Vivian Diller, Ph.D., writing in a PsychologyToday blog on the subject of physical appearance in long-term relationships, notes that “looks matter and they impact relationships. As superficial as it may seem, it’s a truth most of us recognize instinctively, even if it’s one we hate to admit. While we like to believe “it’s what is inside that counts”, who we are and how we look matters to our partners.” Taking care of how you look and feel not only helps you, but it will send positive vibes to your partner, as well.
Be Honest in Your Marriage
Sometimes hiding things from your partner leads to misunderstandings. Your partner feels that they are not important enough for you to share those things with them. It’s important to be honest in the marriage no matter how bad or embarrassing the thing is. This will help build trust and a strong foundation. A therapist can be a helpful outside party coaching you on how to be honest about things you’ve been hiding, as well as a guide in looking at why being dishonest is something you’ve fallen into.
Be Happy From Within
To be happy with things and the people around you, you need to be happy with yourself first. Only if you are happy from within will you be confident to deal with the problems of an unhappy marriage. Don’t put the responsibility of happiness on your partner. No one can and should have the sole power to influence your feelings and state of mind. You get married to share your life with someone, including your happiness, love, aspirations, and dreams. How can you share those things if you don’t have them? When you’re happy with yourself, you will project that energy onto your relationship as well.
How to Rekindle Your Marriage
Looking for something you can do right away to rekindle your marriage? Here are some quick ideas to jumpstart the spark:
- Redefine a Date: We often think of a date exclusively as a date that takes place at night. While that is the most common, you have many other options. For example, plan a date day where you both use a vacation day. Do things you both like that are fun.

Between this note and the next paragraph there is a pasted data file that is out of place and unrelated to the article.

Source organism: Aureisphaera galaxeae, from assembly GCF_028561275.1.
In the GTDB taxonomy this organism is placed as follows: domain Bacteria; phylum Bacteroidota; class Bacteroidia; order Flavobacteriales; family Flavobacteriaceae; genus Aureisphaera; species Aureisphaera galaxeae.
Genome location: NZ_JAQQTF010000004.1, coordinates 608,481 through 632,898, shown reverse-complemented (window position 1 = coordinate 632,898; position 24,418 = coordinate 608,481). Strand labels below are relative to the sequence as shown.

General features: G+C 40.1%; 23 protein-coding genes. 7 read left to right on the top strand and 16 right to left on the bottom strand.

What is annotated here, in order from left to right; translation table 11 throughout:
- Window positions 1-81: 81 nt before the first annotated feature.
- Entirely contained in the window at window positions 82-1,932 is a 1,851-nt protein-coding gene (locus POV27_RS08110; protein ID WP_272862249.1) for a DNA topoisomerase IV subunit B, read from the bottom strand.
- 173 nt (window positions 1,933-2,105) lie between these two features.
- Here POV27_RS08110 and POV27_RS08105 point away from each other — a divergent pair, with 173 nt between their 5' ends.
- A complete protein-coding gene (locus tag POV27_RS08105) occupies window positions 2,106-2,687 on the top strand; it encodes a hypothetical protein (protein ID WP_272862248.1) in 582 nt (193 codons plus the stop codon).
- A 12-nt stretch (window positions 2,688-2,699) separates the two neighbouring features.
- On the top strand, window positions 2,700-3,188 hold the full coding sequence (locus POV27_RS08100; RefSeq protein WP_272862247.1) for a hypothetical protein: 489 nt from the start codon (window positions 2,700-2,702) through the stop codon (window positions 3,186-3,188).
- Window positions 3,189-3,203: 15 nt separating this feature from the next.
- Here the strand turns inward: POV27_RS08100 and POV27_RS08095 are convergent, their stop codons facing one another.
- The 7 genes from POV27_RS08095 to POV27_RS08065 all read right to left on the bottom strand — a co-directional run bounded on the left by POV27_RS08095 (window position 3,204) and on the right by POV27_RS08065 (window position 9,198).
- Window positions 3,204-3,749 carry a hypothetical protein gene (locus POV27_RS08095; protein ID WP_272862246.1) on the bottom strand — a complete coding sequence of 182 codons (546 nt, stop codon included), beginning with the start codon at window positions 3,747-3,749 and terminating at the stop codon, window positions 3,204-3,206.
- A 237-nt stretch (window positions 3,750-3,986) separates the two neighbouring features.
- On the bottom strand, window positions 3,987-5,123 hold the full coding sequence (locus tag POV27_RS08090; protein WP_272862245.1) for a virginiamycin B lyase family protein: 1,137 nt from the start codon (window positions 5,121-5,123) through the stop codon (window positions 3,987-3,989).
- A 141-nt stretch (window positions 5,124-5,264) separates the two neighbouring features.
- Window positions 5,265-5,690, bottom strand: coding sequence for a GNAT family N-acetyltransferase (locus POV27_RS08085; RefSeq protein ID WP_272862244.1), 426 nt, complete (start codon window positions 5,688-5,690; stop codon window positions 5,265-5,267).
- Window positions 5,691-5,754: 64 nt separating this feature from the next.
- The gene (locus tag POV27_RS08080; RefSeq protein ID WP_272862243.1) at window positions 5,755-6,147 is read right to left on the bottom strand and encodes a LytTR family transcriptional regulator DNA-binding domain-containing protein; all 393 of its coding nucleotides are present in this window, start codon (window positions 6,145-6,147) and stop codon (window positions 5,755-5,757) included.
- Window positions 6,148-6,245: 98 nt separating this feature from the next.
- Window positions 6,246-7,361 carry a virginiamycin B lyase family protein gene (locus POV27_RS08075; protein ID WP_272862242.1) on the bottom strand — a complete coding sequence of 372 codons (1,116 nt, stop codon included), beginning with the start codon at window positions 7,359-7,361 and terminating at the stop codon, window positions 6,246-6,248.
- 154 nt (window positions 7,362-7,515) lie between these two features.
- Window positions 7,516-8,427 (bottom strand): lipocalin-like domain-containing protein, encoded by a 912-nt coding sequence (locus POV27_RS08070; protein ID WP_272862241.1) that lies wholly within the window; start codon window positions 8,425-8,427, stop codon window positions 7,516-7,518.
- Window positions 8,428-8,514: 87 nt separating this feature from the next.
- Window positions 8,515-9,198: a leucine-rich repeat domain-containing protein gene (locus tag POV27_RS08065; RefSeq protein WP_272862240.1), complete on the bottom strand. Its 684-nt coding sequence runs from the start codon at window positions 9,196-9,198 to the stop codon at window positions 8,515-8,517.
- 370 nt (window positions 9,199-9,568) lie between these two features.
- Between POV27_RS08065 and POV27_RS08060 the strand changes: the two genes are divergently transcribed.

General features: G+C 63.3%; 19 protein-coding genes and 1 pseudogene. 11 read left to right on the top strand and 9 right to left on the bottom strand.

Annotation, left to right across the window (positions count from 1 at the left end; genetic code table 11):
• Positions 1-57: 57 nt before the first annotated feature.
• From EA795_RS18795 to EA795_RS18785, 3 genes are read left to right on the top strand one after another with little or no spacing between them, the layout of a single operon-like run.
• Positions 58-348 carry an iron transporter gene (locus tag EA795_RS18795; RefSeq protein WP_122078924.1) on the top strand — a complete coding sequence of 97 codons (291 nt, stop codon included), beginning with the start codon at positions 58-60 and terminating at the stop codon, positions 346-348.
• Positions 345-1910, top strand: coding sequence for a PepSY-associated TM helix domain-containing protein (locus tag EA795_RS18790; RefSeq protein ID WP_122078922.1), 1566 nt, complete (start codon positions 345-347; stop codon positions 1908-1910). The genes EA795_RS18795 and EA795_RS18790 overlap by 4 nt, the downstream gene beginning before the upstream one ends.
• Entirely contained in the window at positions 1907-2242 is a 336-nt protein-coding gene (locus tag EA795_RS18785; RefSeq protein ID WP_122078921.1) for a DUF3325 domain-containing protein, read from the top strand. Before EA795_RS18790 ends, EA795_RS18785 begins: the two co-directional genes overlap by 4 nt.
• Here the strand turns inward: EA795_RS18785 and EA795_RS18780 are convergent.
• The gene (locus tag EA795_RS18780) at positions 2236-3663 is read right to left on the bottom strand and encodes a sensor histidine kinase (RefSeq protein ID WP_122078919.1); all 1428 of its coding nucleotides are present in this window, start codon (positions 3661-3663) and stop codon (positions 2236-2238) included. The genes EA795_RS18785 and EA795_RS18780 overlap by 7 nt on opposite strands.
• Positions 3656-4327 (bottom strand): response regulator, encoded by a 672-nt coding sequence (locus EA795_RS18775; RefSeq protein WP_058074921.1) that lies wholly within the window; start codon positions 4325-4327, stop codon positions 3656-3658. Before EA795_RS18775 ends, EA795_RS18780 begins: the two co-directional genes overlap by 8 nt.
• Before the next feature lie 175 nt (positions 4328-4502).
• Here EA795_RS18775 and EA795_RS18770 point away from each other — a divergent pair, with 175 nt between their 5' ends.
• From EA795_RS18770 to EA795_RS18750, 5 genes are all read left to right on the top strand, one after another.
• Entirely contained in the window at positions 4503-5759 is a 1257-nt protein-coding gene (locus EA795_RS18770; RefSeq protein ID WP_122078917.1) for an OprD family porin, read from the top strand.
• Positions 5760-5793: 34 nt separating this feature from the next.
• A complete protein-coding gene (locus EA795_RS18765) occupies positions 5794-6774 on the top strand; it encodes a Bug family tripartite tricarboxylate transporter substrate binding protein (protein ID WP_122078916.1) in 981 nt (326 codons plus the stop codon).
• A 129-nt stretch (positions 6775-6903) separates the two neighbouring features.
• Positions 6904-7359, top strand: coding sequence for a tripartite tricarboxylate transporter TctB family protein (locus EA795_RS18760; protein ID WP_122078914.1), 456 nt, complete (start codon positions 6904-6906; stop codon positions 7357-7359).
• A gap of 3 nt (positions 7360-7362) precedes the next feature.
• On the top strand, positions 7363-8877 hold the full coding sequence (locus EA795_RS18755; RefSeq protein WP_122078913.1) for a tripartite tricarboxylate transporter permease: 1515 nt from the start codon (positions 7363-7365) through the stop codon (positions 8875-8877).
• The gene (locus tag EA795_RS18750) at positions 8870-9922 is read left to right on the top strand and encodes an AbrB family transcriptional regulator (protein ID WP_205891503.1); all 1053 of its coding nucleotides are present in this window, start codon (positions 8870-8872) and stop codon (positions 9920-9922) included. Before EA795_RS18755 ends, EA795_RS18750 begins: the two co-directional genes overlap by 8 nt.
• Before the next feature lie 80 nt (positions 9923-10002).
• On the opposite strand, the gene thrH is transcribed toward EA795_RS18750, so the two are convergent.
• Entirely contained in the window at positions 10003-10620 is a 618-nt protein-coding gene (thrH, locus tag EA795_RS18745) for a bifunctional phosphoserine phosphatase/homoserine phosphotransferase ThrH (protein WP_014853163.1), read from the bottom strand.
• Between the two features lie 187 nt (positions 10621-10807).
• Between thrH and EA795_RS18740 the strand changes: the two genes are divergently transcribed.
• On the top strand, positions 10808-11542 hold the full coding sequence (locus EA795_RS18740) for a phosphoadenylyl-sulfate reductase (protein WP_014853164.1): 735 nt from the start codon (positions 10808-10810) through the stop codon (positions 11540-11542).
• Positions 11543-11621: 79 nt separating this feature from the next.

- Do the things you did in the beginning: When couples date and move towards marriage, they take the time to create fun in their relationship. They try new activities, eat at unique restaurants, and take time to engage each other in conversation. Ask open-ended questions – just like you did in the beginning. Recapture some of that and remember why you got married in the first place!
- Go to bed together 20 minutes before sleep time: Cuddle and take 10 minutes each to talk about how you felt about your day. No problem-solving, no logistics or planning, no interrupting – just vulnerable sharing about your experience and listening to your partner’s sharing.
- Linger while kissing: Couples expert John Gottman says research shows that 6-second kisses support the feeling of connection and love. Imagine that your kiss is filled with all the tenderness and care you want to convey and would want for yourself. Routinely do these kisses morning and night and you’ll soon notice a difference.
- Learn from others: Who can you and your spouse learn from when it comes to having a great marriage? Find a book you can read together, a podcast to listen to, or a couple you can meet with. This is often a great conduit for talking about your relationship and trying out new ideas.
Although we are focusing on what to do about an unhappy marriage and how to improve a marriage, there are certain circumstances where improvement shouldn’t be the goal. If you are experiencing physical, sexual, or emotional abuse, or want to know how to save a marriage in crisis, you probably cannot improve the marriage on your own and should seek help.
Life Care Wellness provides couples counseling as well as individual therapy. If you are in the northern Illinois area, we can help you with your unhappy marriage. Please contact us at our Glen Ellyn, Chicago (Jefferson Park), or Sycamore offices.
Rhonda Kelloway, LCSW, SEP
Rhonda Kelloway is the owner and principal therapist at Life Care Wellness, a group psychotherapy practice in Glen Ellyn, Sycamore, and Chicago (Jefferson Park neighborhood), Illinois. She is a trauma specialist utilizing a Somatic Experiencing framework to utilize the body’s wisdom in healing. She also uses EMDR and a variety of traditional psychotherapy approaches in her work. In addition to being a somatic psychotherapist, she is a trained divorce and family mediator.